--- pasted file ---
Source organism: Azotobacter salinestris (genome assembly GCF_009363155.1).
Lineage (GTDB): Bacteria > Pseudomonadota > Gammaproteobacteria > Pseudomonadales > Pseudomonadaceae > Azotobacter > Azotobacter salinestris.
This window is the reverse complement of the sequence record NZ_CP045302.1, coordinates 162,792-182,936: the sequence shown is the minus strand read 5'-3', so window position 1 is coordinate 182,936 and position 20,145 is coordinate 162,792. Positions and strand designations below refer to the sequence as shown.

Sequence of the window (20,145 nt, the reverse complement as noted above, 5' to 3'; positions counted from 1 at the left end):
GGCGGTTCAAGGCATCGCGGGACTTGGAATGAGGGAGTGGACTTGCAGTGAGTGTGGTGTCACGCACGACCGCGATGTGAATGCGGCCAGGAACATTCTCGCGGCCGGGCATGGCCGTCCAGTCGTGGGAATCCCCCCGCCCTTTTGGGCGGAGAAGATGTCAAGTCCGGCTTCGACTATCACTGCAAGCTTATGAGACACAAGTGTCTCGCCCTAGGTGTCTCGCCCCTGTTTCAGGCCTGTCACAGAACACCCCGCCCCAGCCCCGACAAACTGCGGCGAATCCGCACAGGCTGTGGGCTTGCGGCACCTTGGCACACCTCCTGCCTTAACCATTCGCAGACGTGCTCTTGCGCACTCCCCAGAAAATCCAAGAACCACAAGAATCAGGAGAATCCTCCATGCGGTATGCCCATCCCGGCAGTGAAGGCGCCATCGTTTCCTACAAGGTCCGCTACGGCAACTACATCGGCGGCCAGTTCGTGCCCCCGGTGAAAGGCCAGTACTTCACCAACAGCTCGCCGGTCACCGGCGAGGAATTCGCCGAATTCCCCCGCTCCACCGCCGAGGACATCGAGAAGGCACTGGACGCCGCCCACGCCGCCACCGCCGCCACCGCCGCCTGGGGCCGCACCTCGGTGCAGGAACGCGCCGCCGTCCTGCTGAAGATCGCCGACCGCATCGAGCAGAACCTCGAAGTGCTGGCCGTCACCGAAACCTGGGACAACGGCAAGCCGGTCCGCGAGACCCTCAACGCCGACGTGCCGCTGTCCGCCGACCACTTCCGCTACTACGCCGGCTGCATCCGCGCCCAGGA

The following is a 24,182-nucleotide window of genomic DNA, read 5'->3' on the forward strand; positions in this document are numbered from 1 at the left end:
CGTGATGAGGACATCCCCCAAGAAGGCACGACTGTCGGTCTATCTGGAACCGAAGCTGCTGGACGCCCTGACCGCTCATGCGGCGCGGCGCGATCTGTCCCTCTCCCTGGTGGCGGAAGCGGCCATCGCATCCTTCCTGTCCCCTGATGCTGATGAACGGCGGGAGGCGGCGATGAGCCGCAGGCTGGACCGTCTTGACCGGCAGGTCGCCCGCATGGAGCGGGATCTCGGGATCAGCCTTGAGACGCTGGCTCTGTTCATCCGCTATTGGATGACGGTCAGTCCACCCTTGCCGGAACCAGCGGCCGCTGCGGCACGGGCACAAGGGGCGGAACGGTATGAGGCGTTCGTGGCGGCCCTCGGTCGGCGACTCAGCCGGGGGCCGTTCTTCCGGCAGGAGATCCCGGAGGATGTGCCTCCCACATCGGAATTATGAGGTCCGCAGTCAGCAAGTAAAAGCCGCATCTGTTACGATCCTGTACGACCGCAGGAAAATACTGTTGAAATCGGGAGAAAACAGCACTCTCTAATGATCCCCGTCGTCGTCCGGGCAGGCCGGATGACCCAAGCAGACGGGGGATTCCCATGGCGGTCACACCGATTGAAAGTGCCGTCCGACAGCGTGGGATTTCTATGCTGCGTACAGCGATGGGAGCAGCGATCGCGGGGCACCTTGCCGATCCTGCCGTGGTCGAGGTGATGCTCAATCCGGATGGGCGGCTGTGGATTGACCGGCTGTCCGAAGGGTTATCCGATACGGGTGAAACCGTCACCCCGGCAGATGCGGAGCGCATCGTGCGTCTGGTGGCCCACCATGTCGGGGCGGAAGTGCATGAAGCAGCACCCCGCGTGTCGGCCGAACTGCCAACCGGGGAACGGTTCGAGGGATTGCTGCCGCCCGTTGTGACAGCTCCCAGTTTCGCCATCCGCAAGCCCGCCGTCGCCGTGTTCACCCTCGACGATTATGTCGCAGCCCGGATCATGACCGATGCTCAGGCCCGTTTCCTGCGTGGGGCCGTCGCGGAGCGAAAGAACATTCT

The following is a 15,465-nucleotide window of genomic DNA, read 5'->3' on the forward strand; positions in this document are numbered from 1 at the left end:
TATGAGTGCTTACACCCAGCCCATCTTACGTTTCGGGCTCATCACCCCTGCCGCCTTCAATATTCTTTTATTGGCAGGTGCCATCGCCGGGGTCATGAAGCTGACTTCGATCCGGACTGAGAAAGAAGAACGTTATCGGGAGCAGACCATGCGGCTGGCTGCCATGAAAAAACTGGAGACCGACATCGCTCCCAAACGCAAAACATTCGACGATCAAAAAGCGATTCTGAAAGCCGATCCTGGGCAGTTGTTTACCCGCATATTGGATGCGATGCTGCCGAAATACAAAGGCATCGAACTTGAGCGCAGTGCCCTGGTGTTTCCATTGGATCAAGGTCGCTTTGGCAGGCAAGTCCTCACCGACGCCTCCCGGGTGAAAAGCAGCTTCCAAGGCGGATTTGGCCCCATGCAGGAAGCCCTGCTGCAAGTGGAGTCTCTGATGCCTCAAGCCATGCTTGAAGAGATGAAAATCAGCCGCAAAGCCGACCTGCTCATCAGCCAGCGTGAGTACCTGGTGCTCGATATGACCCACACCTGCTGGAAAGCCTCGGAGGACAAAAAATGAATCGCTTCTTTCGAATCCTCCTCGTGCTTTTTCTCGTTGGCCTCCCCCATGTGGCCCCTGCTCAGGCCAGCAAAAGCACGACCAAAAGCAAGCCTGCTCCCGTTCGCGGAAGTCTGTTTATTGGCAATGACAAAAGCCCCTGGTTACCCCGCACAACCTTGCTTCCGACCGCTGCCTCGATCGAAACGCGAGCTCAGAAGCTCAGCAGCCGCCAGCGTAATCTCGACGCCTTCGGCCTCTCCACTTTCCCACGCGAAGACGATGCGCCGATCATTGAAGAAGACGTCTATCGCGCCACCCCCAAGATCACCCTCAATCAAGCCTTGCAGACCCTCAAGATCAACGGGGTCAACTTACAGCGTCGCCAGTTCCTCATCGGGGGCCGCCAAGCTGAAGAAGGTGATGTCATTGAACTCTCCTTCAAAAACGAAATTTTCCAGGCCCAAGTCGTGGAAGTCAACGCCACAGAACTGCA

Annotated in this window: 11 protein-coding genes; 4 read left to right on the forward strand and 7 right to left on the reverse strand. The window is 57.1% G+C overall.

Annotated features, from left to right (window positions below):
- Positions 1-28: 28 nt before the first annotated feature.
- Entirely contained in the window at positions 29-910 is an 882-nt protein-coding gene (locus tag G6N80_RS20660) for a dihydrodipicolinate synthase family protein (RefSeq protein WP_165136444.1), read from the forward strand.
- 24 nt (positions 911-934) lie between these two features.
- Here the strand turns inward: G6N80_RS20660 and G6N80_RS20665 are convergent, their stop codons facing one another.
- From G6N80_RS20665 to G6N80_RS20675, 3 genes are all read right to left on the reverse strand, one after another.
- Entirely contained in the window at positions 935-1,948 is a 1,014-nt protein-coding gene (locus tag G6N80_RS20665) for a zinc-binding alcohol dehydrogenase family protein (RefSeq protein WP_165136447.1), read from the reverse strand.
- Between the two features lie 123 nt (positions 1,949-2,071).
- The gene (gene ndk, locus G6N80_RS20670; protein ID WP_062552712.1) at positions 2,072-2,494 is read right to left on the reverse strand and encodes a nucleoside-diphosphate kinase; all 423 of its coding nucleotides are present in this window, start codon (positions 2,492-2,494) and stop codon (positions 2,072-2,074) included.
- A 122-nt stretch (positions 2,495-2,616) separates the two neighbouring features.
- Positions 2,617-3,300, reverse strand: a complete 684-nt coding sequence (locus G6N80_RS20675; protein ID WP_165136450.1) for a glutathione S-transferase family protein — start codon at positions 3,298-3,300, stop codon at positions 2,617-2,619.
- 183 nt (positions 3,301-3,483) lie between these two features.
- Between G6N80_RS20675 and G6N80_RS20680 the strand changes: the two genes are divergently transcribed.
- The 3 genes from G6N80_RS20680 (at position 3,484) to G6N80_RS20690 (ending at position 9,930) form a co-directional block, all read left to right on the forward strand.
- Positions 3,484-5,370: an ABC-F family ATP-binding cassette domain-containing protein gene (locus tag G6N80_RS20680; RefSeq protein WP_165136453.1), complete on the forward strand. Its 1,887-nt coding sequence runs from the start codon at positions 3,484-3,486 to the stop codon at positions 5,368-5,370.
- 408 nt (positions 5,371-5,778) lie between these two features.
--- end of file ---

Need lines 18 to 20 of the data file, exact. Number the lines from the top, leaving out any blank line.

- Between the two features lie 123 nt (positions 1,949-2,071).
- The gene (gene ndk, locus G6N80_RS20670; protein ID WP_062552712.1) at positions 2,072-2,494 is read right to left on the reverse strand and encodes a nucleoside-diphosphate kinase; all 423 of its coding nucleotides are present in this window, start codon (positions 2,492-2,494) and stop codon (positions 2,072-2,074) included.
- A 122-nt stretch (positions 2,495-2,616) separates the two neighbouring features.